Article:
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"It felt as if a mob was being organized": Jan. 6 committee lays out Trump's role related to mobilizing extremists

Jan. 6 committee says Trump tweet incited Capitol attack 03:18

The House Jan. 6 committee on Tuesday laid out evidence that former President Donald Trump egged on extremists who supported him ahead of Jan. 6 – with one of his former supporters who has pleaded guilty to being at the Capitol that day testifying "the president got everybody riled up, told everyone to head on down, so we basically were just following what he said."

Tuesday's hearing, the seventh and penultimate hearing this summer, began with a tweet Trump sent at 1:42 a.m. on Dec. 19, 2020, which said, "Big protest in D.C. on January 6th. Be there, will be wild!"

Committee member Rep. Jamie Raskin said that post "electrified" Trump's extremist supporters to come to the Capitol on Jan. 6. "Many members of this crowd could be led to storm the Capitol, confront the vice president and Congress and overturn the election results," Raskin said. 

A Twitter employee who testified anonymously in a previous interview, said that after that tweet, "it felt as if a mob was being organized, and they were gathering together their weaponry and their logic and their reasoning behind why they were prepared to fight." 

Two sources familiar with the Jan. 6 committee's plans confirmed to CBS News that the panel will hold its next hearing Thursday, July 21, in prime time. That hearing is expected to focus on what Trump was doing during the Capitol attack. At the close of the hearing, committee vice chair Rep. Liz Cheney said Trump had tried to contact a witness who has not yet publicly testified.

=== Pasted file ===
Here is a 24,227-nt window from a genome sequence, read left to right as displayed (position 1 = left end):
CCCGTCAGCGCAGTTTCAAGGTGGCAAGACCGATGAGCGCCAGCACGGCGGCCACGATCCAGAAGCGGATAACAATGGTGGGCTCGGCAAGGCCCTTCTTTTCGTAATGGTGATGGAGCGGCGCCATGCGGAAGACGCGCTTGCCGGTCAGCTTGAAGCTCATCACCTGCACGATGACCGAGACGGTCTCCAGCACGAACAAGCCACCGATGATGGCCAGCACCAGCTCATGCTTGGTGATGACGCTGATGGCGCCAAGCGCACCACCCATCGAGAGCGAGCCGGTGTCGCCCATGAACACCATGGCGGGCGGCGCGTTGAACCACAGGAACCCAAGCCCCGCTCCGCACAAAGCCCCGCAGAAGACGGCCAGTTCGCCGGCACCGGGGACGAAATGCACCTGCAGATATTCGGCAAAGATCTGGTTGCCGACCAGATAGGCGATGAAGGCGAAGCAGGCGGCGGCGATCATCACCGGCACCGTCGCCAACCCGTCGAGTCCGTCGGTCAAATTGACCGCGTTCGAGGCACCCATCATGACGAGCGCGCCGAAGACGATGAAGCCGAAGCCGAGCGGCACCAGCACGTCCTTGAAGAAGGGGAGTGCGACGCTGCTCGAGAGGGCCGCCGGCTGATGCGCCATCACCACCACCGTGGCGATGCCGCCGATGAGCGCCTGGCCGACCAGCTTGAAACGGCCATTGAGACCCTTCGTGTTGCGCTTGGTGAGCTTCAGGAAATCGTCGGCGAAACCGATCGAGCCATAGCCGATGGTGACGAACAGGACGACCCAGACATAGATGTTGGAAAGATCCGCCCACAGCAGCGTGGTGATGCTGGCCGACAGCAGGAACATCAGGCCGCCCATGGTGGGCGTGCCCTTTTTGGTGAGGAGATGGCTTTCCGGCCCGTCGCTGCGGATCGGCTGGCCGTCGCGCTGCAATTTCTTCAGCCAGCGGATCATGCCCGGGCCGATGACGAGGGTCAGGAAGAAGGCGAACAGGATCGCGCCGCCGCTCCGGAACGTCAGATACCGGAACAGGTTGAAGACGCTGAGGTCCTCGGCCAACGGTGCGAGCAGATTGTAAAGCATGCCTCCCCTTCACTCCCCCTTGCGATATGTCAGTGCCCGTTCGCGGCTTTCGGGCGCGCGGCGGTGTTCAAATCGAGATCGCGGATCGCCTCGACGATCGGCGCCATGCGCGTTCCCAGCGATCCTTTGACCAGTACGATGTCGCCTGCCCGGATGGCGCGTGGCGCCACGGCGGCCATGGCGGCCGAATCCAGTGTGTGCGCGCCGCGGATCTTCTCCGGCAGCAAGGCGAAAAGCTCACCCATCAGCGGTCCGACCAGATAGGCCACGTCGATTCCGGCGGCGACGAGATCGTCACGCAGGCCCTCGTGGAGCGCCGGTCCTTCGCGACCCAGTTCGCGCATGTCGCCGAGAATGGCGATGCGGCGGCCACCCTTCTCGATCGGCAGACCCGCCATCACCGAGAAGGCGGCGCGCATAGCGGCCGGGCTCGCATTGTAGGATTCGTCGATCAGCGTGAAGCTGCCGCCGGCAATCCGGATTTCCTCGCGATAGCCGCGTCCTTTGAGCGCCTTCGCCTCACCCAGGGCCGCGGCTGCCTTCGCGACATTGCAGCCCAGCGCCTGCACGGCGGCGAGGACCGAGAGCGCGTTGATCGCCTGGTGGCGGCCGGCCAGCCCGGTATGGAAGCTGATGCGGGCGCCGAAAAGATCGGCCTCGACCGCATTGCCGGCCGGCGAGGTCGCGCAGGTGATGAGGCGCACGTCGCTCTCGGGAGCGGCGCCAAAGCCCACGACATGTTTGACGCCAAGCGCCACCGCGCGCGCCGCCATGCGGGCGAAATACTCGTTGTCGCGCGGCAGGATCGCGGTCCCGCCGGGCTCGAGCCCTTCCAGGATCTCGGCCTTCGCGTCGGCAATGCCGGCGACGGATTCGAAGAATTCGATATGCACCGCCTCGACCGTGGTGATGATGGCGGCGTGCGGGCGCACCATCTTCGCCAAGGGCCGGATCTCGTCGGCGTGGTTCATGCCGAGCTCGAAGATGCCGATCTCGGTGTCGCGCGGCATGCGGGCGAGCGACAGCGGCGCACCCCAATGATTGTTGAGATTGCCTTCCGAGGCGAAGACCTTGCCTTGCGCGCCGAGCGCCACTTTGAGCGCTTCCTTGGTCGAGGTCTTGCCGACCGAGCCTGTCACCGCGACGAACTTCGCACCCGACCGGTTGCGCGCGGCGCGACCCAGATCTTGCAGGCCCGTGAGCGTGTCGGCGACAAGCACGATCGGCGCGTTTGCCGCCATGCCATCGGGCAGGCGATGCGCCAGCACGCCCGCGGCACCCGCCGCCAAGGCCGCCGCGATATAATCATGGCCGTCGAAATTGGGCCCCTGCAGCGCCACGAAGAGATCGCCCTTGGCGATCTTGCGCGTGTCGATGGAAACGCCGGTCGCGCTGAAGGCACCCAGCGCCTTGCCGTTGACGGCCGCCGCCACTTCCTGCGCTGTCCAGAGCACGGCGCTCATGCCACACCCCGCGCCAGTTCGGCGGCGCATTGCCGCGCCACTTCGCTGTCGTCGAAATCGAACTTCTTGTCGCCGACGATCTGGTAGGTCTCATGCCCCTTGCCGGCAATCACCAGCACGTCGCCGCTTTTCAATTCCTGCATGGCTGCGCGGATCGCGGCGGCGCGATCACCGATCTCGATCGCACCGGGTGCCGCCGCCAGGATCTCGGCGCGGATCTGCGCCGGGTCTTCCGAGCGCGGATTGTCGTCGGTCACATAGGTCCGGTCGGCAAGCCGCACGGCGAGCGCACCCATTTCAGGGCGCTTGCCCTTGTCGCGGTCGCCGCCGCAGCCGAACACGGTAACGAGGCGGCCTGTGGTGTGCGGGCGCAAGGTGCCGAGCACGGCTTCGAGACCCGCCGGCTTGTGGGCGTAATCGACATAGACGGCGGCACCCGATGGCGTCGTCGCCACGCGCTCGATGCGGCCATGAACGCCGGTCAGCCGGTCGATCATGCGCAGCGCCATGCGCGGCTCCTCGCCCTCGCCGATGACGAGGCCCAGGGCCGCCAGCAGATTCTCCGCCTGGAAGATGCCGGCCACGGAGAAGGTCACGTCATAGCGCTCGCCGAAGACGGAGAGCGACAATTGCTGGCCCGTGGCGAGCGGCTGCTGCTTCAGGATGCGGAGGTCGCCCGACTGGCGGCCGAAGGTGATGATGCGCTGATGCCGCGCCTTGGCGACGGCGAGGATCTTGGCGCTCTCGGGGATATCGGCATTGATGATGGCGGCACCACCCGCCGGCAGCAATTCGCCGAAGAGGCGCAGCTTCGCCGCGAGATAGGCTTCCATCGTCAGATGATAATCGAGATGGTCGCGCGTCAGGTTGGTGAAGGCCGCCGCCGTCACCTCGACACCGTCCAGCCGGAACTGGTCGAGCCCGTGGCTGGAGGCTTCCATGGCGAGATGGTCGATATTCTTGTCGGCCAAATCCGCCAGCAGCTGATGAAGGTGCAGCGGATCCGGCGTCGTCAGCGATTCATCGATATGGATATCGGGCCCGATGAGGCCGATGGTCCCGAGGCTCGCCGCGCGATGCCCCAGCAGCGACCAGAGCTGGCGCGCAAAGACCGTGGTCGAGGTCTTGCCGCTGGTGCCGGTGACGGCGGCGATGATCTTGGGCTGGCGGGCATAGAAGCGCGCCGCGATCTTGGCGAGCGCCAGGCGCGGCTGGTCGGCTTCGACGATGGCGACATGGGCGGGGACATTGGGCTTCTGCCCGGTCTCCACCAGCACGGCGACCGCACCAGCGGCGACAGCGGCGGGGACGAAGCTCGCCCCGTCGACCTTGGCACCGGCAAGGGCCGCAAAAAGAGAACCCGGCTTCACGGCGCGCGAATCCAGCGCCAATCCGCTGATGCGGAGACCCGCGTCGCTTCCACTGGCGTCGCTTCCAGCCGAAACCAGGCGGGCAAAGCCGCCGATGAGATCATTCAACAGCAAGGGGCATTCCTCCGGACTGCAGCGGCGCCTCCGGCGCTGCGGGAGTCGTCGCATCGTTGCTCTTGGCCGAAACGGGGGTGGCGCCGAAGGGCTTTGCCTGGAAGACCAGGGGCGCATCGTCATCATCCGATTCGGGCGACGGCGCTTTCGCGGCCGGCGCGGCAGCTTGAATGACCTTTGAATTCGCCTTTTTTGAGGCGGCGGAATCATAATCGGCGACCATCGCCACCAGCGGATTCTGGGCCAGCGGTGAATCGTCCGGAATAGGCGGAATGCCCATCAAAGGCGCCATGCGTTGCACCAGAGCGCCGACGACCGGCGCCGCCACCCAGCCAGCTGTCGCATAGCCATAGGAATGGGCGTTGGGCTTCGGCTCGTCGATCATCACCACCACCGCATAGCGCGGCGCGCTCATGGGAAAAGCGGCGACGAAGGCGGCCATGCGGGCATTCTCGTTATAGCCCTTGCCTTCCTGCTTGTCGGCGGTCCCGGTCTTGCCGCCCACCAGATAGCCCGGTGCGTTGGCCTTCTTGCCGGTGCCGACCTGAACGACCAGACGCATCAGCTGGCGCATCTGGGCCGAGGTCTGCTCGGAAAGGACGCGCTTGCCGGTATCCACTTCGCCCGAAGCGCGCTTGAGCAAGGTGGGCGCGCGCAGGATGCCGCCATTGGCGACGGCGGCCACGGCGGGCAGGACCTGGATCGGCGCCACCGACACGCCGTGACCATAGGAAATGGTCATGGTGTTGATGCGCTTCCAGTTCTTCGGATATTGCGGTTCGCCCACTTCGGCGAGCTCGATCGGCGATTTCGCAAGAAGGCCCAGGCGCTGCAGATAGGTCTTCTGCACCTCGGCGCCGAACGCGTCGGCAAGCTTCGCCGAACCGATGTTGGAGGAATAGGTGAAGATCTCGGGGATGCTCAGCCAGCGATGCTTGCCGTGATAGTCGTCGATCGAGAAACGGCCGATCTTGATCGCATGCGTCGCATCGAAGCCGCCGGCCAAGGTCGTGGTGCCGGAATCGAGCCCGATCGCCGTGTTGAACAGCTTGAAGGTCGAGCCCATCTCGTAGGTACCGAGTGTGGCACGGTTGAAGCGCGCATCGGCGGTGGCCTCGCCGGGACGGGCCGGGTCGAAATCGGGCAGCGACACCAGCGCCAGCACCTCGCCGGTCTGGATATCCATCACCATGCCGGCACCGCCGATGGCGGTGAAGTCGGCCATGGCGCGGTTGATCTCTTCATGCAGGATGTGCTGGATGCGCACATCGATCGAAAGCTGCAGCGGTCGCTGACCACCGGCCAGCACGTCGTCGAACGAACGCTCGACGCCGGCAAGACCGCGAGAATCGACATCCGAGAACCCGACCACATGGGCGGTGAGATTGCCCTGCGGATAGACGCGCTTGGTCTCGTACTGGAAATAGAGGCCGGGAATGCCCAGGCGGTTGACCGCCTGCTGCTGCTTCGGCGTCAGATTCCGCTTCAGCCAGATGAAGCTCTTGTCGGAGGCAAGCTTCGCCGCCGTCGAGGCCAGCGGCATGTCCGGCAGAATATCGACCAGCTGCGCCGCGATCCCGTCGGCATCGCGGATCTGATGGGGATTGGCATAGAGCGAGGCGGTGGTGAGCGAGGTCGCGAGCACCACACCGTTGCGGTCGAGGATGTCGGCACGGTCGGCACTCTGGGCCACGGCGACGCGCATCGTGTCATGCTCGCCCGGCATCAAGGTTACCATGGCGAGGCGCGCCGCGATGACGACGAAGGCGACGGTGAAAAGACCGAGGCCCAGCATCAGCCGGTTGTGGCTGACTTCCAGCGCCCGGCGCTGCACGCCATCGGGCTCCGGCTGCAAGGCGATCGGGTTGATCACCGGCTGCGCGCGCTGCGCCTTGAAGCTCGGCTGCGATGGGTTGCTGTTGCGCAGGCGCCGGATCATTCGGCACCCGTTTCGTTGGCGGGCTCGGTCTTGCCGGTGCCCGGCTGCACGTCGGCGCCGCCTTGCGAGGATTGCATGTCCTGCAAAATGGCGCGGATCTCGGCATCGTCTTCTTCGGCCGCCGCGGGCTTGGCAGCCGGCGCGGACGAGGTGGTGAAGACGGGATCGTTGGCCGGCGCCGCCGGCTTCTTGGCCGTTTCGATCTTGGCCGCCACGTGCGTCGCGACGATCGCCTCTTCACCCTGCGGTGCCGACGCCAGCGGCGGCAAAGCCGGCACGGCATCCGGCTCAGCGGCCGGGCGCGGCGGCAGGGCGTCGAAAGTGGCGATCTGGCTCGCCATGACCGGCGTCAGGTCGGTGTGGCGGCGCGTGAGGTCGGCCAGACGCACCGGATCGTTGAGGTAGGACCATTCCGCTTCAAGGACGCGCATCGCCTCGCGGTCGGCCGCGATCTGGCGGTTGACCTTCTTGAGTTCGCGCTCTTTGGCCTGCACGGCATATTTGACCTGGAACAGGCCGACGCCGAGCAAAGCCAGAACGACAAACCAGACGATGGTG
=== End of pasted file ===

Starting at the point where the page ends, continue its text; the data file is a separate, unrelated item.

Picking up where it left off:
Capitol Riot Investigation
Stephen Ayres, who pleaded guilty last in June 2022 to disorderly and disruptive conduct in a restricted building, left, and Jason Van Tatenhove, an ally of Oath Keepers leader Stewart Rhodes, right, arrive to testify as the House select committee investigating the Jan. 6 attack on the U.S. Capitol holds a hearing at the Capitol in Washington, Tuesday, July 12, 2022. Jacquelyn Martin / AP

Jason Van Tatenhove, the former media director for the Oath Keepers, and Stephen Ayres, an Ohio man who pleaded guilty to a charge of disorderly conduct related to the Capitol riot, testified Tuesday. Tatenhove described the Oath Keepers as a "militia," and said "I think we saw a glimpse of what the vision of what the Oath Keepers is on Jan. 6."

Ayres, who described himself as "hard core" into social media, said "I felt like I needed to be down here" after Trump's comments to come to the rally.  Ayres told the committee that when he entered the Capitol, he believed at that time the election was stolen, and if Trump himself hadn't pushed those claims, "I may not have come down here." 

In the hours that led up to the Dec. 19 tweet, Trump met with a group of outside allies and advisers at the White House on Dec. 18, 2020, including Rudy Giuliani, Sidney Powell, Michael Flynn and CEO Patrick Byrne. White House aides and advisers arrived later and were alarmed by the allies Trump had invited to the White House. Sidney Powell testified, "I bet Pat Cipollone set a new land speed record" to get to the Oval Office, referring to the White House counsel.

"I was not happy to see the people in the Oval," Cipollone, the former White House counsel, testified. "The Overstock person — I didn't know who this guy was." 

Raskin said the meeting was described as "heated" and "profane" by some of the participants and even devolved into "challenges to physically fight."